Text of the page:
Harvard Business School Professor Michael Porter argued back in 1985 that there are three generic strategies that an organisation can follow to achieve above average performance.
You can operate at low cost, provide distinct value to customers, or focus on doing one of these things while targeting a specific niche in the market.
The unfortunate fallacy that Porter introduced is that he made us think of these three choices, “low cost”, “differentiation” and “focus”, as three separate strategy alternatives.
In reality, they might more accurately be thought of as three necessary ingredients of any strategy that stands a chance of thriving in the long run.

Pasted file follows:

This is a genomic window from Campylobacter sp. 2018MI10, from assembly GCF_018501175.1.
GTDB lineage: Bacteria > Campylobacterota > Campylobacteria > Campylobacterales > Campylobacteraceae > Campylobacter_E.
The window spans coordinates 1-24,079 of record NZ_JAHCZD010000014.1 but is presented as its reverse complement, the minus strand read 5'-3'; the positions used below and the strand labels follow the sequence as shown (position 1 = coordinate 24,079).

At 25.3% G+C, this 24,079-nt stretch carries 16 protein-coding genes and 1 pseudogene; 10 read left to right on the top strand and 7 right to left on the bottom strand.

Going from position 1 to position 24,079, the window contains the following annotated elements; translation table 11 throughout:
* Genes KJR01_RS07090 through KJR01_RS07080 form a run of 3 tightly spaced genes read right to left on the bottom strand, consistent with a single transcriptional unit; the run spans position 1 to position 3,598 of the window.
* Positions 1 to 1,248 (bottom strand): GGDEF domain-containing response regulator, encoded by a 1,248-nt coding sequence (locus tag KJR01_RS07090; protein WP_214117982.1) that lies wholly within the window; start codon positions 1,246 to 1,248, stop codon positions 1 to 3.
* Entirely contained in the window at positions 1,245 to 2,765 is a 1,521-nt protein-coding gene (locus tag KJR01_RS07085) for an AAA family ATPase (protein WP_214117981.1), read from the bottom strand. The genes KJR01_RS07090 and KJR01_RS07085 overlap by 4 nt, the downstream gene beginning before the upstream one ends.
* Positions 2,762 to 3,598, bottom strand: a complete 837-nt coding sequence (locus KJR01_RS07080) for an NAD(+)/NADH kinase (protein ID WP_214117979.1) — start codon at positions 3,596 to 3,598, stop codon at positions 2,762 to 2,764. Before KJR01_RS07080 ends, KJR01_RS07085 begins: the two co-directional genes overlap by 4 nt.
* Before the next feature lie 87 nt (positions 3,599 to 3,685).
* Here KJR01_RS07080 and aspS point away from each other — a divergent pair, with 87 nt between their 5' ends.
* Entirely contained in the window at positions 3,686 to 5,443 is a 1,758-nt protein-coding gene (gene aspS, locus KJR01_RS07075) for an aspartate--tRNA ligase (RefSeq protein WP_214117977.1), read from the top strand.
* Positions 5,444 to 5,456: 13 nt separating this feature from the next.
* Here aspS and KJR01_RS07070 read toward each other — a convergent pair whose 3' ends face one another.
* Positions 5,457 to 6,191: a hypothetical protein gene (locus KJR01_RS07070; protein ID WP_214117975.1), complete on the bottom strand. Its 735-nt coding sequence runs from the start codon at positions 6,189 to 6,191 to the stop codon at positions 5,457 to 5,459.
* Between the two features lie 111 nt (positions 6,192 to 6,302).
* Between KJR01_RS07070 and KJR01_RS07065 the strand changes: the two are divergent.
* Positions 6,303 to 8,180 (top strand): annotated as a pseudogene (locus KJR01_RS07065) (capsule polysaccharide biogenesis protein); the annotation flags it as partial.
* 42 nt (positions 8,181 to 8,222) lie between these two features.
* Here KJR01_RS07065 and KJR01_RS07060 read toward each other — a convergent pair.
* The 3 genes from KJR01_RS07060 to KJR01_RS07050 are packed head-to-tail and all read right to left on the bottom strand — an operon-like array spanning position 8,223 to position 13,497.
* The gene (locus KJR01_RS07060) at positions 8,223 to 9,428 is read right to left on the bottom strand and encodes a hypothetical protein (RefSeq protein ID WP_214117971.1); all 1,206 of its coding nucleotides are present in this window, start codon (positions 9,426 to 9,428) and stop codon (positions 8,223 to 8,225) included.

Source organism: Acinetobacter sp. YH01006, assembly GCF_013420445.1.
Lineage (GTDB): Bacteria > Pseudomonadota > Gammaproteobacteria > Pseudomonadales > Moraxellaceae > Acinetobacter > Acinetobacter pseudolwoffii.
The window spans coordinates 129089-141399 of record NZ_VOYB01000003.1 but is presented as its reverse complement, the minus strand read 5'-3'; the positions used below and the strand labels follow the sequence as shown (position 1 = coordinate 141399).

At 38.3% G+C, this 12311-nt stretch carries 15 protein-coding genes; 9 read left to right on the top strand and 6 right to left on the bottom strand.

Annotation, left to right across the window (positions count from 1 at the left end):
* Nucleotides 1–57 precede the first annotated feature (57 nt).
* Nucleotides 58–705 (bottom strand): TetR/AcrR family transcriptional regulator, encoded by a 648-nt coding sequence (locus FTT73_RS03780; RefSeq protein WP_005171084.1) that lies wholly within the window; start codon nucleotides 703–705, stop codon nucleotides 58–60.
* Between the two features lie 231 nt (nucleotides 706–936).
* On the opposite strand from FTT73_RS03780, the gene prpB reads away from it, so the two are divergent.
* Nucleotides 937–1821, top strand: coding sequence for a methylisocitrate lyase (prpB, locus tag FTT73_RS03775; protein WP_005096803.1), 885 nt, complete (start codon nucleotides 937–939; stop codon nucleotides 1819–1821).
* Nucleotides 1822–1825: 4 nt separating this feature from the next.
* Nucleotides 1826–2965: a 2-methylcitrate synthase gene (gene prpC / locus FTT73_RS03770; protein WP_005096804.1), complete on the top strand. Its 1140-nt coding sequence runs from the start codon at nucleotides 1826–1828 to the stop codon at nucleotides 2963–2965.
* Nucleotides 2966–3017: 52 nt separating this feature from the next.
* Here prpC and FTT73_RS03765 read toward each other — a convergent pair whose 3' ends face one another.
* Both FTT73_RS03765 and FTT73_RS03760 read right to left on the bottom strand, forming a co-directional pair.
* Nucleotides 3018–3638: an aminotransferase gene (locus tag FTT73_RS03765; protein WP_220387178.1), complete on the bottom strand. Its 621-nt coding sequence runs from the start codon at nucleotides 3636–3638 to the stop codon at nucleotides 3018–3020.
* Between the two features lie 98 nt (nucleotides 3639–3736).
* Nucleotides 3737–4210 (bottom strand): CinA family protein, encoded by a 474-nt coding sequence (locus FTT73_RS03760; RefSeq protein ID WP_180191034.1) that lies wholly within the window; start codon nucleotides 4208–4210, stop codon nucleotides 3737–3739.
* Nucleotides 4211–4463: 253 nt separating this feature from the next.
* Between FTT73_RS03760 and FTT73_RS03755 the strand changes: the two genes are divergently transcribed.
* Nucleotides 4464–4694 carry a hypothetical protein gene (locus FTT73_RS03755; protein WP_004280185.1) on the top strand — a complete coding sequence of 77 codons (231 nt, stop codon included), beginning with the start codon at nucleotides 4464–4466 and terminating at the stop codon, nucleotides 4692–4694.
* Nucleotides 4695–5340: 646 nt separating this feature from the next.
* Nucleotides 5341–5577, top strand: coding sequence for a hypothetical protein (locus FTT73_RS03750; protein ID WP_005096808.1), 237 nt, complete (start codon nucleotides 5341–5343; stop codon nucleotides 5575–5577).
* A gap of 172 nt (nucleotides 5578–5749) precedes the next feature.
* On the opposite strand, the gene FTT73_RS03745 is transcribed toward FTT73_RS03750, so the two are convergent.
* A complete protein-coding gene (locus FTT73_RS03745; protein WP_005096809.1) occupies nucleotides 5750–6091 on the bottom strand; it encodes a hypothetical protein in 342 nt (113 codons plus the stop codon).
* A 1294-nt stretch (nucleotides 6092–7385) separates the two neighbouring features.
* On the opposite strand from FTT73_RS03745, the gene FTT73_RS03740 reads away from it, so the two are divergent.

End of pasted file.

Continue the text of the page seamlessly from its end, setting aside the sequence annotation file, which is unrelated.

Both firms have focused on a particular market niche. Ikea provides nicely designed furniture, and Aldi provides good quality groceries.
Both firms have designed their organisations to enable them to operate at low cost and they have passed these savings on to the customer.
The additional beauty of pursuing this strategy is that delighted customers can’t help but talk about the value for money that they receive, and so the firms make further savings by being able to reduce their marketing costs.
The choice of pursuing low cost or high value is a false dilemma.
While it is true that it might be difficult to achieve both on any given day if the resources and systems are not in place, it is also true that organisations don’t exist merely at a point in time.
Most organisations exist for many years and a sound strategy is one that will make this enduring existence more certain, sustained and successful.